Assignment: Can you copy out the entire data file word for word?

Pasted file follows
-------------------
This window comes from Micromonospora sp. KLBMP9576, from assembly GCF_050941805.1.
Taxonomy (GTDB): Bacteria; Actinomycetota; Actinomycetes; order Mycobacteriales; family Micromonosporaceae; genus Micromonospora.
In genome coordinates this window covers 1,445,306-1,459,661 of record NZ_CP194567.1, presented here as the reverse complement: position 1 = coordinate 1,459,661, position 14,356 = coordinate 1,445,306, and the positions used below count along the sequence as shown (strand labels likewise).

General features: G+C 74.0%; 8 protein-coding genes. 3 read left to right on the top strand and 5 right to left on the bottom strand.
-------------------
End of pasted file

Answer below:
This window comes from Micromonospora sp. KLBMP9576, from assembly GCF_050941805.1.
Taxonomy (GTDB): Bacteria; Actinomycetota; Actinomycetes; order Mycobacteriales; family Micromonosporaceae; genus Micromonospora.
In genome coordinates this window covers 1,445,306-1,459,661 of record NZ_CP194567.1, presented here as the reverse complement: position 1 = coordinate 1,459,661, position 14,356 = coordinate 1,445,306, and the positions used below count along the sequence as shown (strand labels likewise).

General features: G+C 74.0%; 8 protein-coding genes. 3 read left to right on the top strand and 5 right to left on the bottom strand.